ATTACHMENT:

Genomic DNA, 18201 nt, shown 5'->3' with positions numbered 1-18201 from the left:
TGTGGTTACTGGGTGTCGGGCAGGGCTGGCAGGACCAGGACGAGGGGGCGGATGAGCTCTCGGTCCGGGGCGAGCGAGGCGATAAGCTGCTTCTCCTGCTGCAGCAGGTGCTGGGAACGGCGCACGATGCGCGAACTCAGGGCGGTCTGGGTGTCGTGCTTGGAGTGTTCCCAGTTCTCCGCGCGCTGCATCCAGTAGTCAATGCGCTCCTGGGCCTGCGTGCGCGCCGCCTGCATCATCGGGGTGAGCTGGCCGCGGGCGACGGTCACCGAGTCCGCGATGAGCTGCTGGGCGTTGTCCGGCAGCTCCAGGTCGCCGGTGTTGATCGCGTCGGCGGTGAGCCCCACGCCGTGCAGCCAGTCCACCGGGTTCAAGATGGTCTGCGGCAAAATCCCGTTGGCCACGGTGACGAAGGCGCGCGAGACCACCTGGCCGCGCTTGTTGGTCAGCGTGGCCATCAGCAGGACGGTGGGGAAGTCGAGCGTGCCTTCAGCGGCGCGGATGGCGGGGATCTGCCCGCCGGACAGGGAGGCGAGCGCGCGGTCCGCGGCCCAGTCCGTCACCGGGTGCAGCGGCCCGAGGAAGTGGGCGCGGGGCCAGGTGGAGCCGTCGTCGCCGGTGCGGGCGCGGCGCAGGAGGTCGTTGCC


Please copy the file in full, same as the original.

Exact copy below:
Genomic DNA, 18201 nt, shown 5'->3' with positions numbered 1-18201 from the left:
TGTGGTTACTGGGTGTCGGGCAGGGCTGGCAGGACCAGGACGAGGGGGCGGATGAGCTCTCGGTCCGGGGCGAGCGAGGCGATAAGCTGCTTCTCCTGCTGCAGCAGGTGCTGGGAACGGCGCACGATGCGCGAACTCAGGGCGGTCTGGGTGTCGTGCTTGGAGTGTTCCCAGTTCTCCGCGCGCTGCATCCAGTAGTCAATGCGCTCCTGGGCCTGCGTGCGCGCCGCCTGCATCATCGGGGTGAGCTGGCCGCGGGCGACGGTCACCGAGTCCGCGATGAGCTGCTGGGCGTTGTCCGGCAGCTCCAGGTCGCCGGTGTTGATCGCGTCGGCGGTGAGCCCCACGCCGTGCAGCCAGTCCACCGGGTTCAAGATGGTCTGCGGCAAAATCCCGTTGGCCACGGTGACGAAGGCGCGCGAGACCACCTGGCCGCGCTTGTTGGTCAGCGTGGCCATCAGCAGGACGGTGGGGAAGTCGAGCGTGCCTTCAGCGGCGCGGATGGCGGGGATCTGCCCGCCGGACAGGGAGGCGAGCGCGCGGTCCGCGGCCCAGTCCGTCACCGGGTGCAGCGGCCCGAGGAAGTGGGCGCGGGGCCAGGTGGAGCCGTCGTCGCCGGTGCGGGCGCGGCGCAGGAGGTCGTTGCC